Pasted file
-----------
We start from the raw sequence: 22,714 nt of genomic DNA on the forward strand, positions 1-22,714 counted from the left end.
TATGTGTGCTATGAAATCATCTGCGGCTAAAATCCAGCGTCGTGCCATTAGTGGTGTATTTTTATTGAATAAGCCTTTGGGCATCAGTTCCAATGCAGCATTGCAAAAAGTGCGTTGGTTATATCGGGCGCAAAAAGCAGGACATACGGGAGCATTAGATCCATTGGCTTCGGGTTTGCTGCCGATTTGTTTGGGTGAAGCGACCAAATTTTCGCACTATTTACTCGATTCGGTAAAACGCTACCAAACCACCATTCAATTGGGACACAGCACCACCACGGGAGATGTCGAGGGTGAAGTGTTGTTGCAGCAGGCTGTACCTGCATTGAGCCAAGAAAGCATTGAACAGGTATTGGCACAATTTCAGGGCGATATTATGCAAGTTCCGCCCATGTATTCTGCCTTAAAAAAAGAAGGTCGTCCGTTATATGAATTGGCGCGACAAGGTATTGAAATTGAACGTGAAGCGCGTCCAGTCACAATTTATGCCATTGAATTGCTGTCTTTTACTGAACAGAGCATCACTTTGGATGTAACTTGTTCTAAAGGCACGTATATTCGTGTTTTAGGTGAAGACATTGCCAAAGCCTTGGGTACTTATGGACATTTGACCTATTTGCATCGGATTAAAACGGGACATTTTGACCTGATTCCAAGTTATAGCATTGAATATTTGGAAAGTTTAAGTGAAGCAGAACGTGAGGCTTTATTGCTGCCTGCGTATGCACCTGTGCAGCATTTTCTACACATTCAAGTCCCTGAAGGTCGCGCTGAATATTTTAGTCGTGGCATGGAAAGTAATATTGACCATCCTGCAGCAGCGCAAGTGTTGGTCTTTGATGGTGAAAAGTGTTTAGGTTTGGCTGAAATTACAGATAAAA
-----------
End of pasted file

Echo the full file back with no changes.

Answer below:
We start from the raw sequence: 22,714 nt of genomic DNA on the forward strand, positions 1-22,714 counted from the left end.
TATGTGTGCTATGAAATCATCTGCGGCTAAAATCCAGCGTCGTGCCATTAGTGGTGTATTTTTATTGAATAAGCCTTTGGGCATCAGTTCCAATGCAGCATTGCAAAAAGTGCGTTGGTTATATCGGGCGCAAAAAGCAGGACATACGGGAGCATTAGATCCATTGGCTTCGGGTTTGCTGCCGATTTGTTTGGGTGAAGCGACCAAATTTTCGCACTATTTACTCGATTCGGTAAAACGCTACCAAACCACCATTCAATTGGGACACAGCACCACCACGGGAGATGTCGAGGGTGAAGTGTTGTTGCAGCAGGCTGTACCTGCATTGAGCCAAGAAAGCATTGAACAGGTATTGGCACAATTTCAGGGCGATATTATGCAAGTTCCGCCCATGTATTCTGCCTTAAAAAAAGAAGGTCGTCCGTTATATGAATTGGCGCGACAAGGTATTGAAATTGAACGTGAAGCGCGTCCAGTCACAATTTATGCCATTGAATTGCTGTCTTTTACTGAACAGAGCATCACTTTGGATGTAACTTGTTCTAAAGGCACGTATATTCGTGTTTTAGGTGAAGACATTGCCAAAGCCTTGGGTACTTATGGACATTTGACCTATTTGCATCGGATTAAAACGGGACATTTTGACCTGATTCCAAGTTATAGCATTGAATATTTGGAAAGTTTAAGTGAAGCAGAACGTGAGGCTTTATTGCTGCCTGCGTATGCACCTGTGCAGCATTTTCTACACATTCAAGTCCCTGAAGGTCGCGCTGAATATTTTAGTCGTGGCATGGAAAGTAATATTGACCATCCTGCAGCAGCGCAAGTGTTGGTCTTTGATGGTGAAAAGTGTTTAGGTTTGGCTGAAATTACAGATAAAA